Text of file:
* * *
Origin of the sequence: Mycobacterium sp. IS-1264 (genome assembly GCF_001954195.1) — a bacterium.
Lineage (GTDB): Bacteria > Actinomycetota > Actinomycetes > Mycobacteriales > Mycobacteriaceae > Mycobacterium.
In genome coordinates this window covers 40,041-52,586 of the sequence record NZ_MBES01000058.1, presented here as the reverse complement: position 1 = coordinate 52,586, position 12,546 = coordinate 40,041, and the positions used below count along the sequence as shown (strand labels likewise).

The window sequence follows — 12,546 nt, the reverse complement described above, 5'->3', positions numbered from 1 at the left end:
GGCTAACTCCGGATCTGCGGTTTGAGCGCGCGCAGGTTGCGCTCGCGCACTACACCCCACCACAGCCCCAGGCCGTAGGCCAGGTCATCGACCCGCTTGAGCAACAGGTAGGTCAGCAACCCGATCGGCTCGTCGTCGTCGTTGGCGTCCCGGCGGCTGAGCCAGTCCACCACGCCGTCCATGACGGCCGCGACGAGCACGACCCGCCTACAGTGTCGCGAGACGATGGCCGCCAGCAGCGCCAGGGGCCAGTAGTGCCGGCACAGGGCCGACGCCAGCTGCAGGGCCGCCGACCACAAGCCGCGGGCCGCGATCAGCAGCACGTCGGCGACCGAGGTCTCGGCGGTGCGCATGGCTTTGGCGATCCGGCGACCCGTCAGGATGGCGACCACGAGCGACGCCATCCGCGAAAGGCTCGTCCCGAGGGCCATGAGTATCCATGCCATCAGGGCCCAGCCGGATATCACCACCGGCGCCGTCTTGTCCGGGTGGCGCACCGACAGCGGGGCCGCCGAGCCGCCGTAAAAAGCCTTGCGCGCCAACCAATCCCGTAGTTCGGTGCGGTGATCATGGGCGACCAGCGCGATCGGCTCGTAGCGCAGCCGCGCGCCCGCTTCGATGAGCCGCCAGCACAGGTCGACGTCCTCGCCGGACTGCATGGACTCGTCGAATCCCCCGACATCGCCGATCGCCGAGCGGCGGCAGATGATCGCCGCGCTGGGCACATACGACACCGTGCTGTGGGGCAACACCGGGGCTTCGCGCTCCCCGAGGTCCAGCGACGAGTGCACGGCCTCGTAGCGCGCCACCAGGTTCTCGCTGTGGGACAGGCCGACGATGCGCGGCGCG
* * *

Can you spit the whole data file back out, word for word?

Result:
Origin of the sequence: Mycobacterium sp. IS-1264 (genome assembly GCF_001954195.1) — a bacterium.
Lineage (GTDB): Bacteria > Actinomycetota > Actinomycetes > Mycobacteriales > Mycobacteriaceae > Mycobacterium.
In genome coordinates this window covers 40,041-52,586 of the sequence record NZ_MBES01000058.1, presented here as the reverse complement: position 1 = coordinate 52,586, position 12,546 = coordinate 40,041, and the positions used below count along the sequence as shown (strand labels likewise).

The window sequence follows — 12,546 nt, the reverse complement described above, 5'->3', positions numbered from 1 at the left end:
GGCTAACTCCGGATCTGCGGTTTGAGCGCGCGCAGGTTGCGCTCGCGCACTACACCCCACCACAGCCCCAGGCCGTAGGCCAGGTCATCGACCCGCTTGAGCAACAGGTAGGTCAGCAACCCGATCGGCTCGTCGTCGTCGTTGGCGTCCCGGCGGCTGAGCCAGTCCACCACGCCGTCCATGACGGCCGCGACGAGCACGACCCGCCTACAGTGTCGCGAGACGATGGCCGCCAGCAGCGCCAGGGGCCAGTAGTGCCGGCACAGGGCCGACGCCAGCTGCAGGGCCGCCGACCACAAGCCGCGGGCCGCGATCAGCAGCACGTCGGCGACCGAGGTCTCGGCGGTGCGCATGGCTTTGGCGATCCGGCGACCCGTCAGGATGGCGACCACGAGCGACGCCATCCGCGAAAGGCTCGTCCCGAGGGCCATGAGTATCCATGCCATCAGGGCCCAGCCGGATATCACCACCGGCGCCGTCTTGTCCGGGTGGCGCACCGACAGCGGGGCCGCCGAGCCGCCGTAAAAAGCCTTGCGCGCCAACCAATCCCGTAGTTCGGTGCGGTGATCATGGGCGACCAGCGCGATCGGCTCGTAGCGCAGCCGCGCGCCCGCTTCGATGAGCCGCCAGCACAGGTCGACGTCCTCGCCGGACTGCATGGACTCGTCGAATCCCCCGACATCGCCGATCGCCGAGCGGCGGCAGATGATCGCCGCGCTGGGCACATACGACACCGTGCTGTGGGGCAACACCGGGGCTTCGCGCTCCCCGAGGTCCAGCGACGAGTGCACGGCCTCGTAGCGCGCCACCAGGTTCTCGCTGTGGGACAGGCCGACGATGCGCGGCGCG